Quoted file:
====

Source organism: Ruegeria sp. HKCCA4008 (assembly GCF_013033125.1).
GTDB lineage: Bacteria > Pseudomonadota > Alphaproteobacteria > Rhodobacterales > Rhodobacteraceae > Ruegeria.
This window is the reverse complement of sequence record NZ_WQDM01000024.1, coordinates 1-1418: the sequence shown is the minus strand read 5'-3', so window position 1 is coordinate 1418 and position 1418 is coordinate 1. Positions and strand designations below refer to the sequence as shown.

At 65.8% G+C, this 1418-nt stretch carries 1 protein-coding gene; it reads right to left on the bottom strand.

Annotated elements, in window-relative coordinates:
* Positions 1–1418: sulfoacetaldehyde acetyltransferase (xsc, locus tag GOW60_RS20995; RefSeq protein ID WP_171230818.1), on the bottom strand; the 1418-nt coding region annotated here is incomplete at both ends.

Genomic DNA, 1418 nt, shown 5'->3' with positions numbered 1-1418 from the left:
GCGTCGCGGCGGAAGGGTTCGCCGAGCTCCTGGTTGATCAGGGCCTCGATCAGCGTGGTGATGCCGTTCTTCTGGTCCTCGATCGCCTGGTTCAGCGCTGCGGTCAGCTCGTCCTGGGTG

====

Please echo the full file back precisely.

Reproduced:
Source organism: Ruegeria sp. HKCCA4008 (assembly GCF_013033125.1).
GTDB lineage: Bacteria > Pseudomonadota > Alphaproteobacteria > Rhodobacterales > Rhodobacteraceae > Ruegeria.
This window is the reverse complement of sequence record NZ_WQDM01000024.1, coordinates 1-1418: the sequence shown is the minus strand read 5'-3', so window position 1 is coordinate 1418 and position 1418 is coordinate 1. Positions and strand designations below refer to the sequence as shown.

At 65.8% G+C, this 1418-nt stretch carries 1 protein-coding gene; it reads right to left on the bottom strand.

Annotated elements, in window-relative coordinates:
* Positions 1–1418: sulfoacetaldehyde acetyltransferase (xsc, locus tag GOW60_RS20995; RefSeq protein ID WP_171230818.1), on the bottom strand; the 1418-nt coding region annotated here is incomplete at both ends.

Genomic DNA, 1418 nt, shown 5'->3' with positions numbered 1-1418 from the left:
GCGTCGCGGCGGAAGGGTTCGCCGAGCTCCTGGTTGATCAGGGCCTCGATCAGCGTGGTGATGCCGTTCTTCTGGTCCTCGATCGCCTGGTTCAGCGCTGCGGTCAGCTCGTCCTGGGTG